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Pernicious anaemia

There are a number of causes of low vitamin B12 levels (see Table 1 below), but pernicious anaemia is among the most important to identify. Pernicious anaemia is rare in people under 30 years.

The diagnosis of pernicious anaemia identifies the need for lifelong vitamin B12 treatment and is associated with other autoimmune endocrinopathies, particularly thyroid disease and diabetes. There is also a small, increased incidence of stomach cancer.

Parietal cell and intrinsic factor antibody tests should be requested for a patient with low vitamin B12, and signs/symptoms consistent with pernicious anaemia. Ninety percent of people with pernicious anaemia will test positive for one or both of these tests.1

Initial testing once low vitamin B12 levels detected
Intrinsic factor antibody
Parietal cell antibody
Schilling test

Lab tests 1,3

  • Intrinsic factor antibodies:
    • Very specific and virtually diagnostic for pernicious anaemia but sensitivity is low (approximately 60%)
    • Absence does not rule out a diagnosis of pernicious anaemia
  • Parietal cell antibodies:
    • High sensitivity (85–90%) meaning most patients with pernicious anaemia will have positive parietal cell antibodies, but low specificity, yielding higher number of false positives
    • Incidence of these antibodies in healthy individuals increases from 2.5% of those in their twenties, to 10% of those in their seventies. The test may be positive in 20–30% of first degree relatives of patients with pernicious anaemia as well as in patients with other autoimmune endocrine disorders.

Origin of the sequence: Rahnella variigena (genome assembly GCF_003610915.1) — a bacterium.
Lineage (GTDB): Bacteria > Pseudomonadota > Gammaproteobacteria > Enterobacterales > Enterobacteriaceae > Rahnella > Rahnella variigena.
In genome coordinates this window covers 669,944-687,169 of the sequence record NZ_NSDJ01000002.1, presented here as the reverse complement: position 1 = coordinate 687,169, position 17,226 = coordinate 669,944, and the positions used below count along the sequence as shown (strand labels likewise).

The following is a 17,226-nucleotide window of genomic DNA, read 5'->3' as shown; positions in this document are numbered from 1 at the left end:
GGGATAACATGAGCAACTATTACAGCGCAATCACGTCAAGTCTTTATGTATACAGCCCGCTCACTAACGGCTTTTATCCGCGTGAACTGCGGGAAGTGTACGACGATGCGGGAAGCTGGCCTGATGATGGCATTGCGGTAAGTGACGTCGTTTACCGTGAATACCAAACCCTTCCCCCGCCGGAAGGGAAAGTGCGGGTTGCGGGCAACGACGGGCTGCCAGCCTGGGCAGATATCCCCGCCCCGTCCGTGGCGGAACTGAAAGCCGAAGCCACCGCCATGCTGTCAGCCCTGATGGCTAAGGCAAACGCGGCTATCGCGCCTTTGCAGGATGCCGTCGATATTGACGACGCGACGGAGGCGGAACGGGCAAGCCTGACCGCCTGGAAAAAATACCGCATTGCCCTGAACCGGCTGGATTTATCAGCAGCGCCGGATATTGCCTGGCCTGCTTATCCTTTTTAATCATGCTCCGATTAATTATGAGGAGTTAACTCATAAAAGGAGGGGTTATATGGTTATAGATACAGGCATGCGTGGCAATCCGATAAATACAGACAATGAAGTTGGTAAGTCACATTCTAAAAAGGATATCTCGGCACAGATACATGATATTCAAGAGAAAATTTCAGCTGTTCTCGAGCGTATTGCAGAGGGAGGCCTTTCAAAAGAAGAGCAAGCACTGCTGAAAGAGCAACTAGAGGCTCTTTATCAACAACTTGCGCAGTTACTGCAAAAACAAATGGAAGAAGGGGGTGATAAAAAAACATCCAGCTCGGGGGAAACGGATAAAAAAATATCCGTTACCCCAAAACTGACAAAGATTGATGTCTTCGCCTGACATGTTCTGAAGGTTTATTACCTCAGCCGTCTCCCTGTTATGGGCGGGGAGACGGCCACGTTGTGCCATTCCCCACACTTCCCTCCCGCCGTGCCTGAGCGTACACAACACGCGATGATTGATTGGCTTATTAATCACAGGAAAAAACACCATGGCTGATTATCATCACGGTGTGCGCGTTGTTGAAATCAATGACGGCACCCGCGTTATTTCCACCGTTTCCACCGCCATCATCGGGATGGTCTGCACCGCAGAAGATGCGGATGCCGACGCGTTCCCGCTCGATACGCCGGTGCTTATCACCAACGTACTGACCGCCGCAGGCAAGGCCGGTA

• Schilling test:
    • Rarely used and difficult to perform (involves radio-labelled vitamin B12)
    • Has been superseded by antibody testing

Table 1: Possible causes of low vitamin B12:2

  • Nutritional deficiency – the main dietary sources are meat and dairy products therefore elderly patients with “tea and toast” diets, chronic alcoholics and strict vegans are especially at risk
  • Gastric causes e.g. pernicious anaemia, gastrectomy
  • Intestinal causes e.g. ileal disease/resection
  • Severe pancreatic insufficiency
  • Drugs e.g. oral contraceptives, metformin, long term proton pump inhibitor therapy

Interpreting results

  Intrinsic factor antibody (IFA)
negative Negative
Intrinsic factor antibody (IFA)
positive Postive
Parietal cell antibody (PCA)
negative Negative
Pernicious anaemia unlikely Immunological evidence of pernicious anaemia
Parietal cell antibody (PCA)
positive Positive
  • Not diagnostic
  • PCA positive in 85–90% of patients with pernicious anaemia
  • Negative IFA does not exclude pernicious anaemia (only present in 50% or less)
Immunological evidence of pernicious anaemia


  1. Diagnostic Medlab – A handbook for the interpretation of laboratory tests. 4th edition.
  2. Snow CF. Laboratory Diagnosis of Vitamin B12 and Folate Deficiency. A Guide for the Primary Care Physician. Arch Intern Med. 1999;159:1289-1298.
  3. Lahner E, Annibale B. Pernicious anemia: New insights from a gastroenterological point of view. World J Gastroenterol 2009;15(41): 5121-5128.